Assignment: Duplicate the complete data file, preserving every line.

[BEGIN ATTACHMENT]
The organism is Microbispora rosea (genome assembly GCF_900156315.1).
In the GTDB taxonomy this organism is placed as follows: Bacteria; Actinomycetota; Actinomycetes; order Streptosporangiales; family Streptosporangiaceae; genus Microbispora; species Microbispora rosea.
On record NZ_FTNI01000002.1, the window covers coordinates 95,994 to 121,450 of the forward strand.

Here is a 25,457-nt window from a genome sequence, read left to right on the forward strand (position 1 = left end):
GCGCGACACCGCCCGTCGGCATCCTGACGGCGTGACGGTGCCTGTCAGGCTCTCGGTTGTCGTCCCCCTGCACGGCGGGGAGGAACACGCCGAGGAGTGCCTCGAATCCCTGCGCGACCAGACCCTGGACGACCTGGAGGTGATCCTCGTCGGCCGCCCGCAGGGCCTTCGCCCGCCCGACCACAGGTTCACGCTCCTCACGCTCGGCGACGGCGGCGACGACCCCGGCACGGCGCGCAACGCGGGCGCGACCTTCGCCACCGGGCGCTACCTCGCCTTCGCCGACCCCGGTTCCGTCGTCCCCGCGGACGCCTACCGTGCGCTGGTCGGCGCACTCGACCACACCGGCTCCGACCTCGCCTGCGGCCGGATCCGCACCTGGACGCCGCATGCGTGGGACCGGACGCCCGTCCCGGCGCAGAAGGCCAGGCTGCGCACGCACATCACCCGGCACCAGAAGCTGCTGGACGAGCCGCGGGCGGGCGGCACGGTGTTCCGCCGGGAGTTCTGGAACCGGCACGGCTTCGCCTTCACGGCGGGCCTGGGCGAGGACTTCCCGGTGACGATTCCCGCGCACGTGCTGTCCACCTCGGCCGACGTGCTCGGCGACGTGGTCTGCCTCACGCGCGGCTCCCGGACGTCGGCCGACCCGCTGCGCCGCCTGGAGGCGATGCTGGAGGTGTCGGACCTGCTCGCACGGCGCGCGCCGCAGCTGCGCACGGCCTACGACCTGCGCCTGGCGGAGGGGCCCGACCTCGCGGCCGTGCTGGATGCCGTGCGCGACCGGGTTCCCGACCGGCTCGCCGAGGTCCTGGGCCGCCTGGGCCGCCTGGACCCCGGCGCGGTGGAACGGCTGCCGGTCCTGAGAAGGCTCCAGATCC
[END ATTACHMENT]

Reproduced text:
The organism is Microbispora rosea (genome assembly GCF_900156315.1).
In the GTDB taxonomy this organism is placed as follows: Bacteria; Actinomycetota; Actinomycetes; order Streptosporangiales; family Streptosporangiaceae; genus Microbispora; species Microbispora rosea.
On record NZ_FTNI01000002.1, the window covers coordinates 95,994 to 121,450 of the forward strand.

Here is a 25,457-nt window from a genome sequence, read left to right on the forward strand (position 1 = left end):
GCGCGACACCGCCCGTCGGCATCCTGACGGCGTGACGGTGCCTGTCAGGCTCTCGGTTGTCGTCCCCCTGCACGGCGGGGAGGAACACGCCGAGGAGTGCCTCGAATCCCTGCGCGACCAGACCCTGGACGACCTGGAGGTGATCCTCGTCGGCCGCCCGCAGGGCCTTCGCCCGCCCGACCACAGGTTCACGCTCCTCACGCTCGGCGACGGCGGCGACGACCCCGGCACGGCGCGCAACGCGGGCGCGACCTTCGCCACCGGGCGCTACCTCGCCTTCGCCGACCCCGGTTCCGTCGTCCCCGCGGACGCCTACCGTGCGCTGGTCGGCGCACTCGACCACACCGGCTCCGACCTCGCCTGCGGCCGGATCCGCACCTGGACGCCGCATGCGTGGGACCGGACGCCCGTCCCGGCGCAGAAGGCCAGGCTGCGCACGCACATCACCCGGCACCAGAAGCTGCTGGACGAGCCGCGGGCGGGCGGCACGGTGTTCCGCCGGGAGTTCTGGAACCGGCACGGCTTCGCCTTCACGGCGGGCCTGGGCGAGGACTTCCCGGTGACGATTCCCGCGCACGTGCTGTCCACCTCGGCCGACGTGCTCGGCGACGTGGTCTGCCTCACGCGCGGCTCCCGGACGTCGGCCGACCCGCTGCGCCGCCTGGAGGCGATGCTGGAGGTGTCGGACCTGCTCGCACGGCGCGCGCCGCAGCTGCGCACGGCCTACGACCTGCGCCTGGCGGAGGGGCCCGACCTCGCGGCCGTGCTGGATGCCGTGCGCGACCGGGTTCCCGACCGGCTCGCCGAGGTCCTGGGCCGCCTGGGCCGCCTGGACCCCGGCGCGGTGGAACGGCTGCCGGTCCTGAGAAGGCTCCAGATCC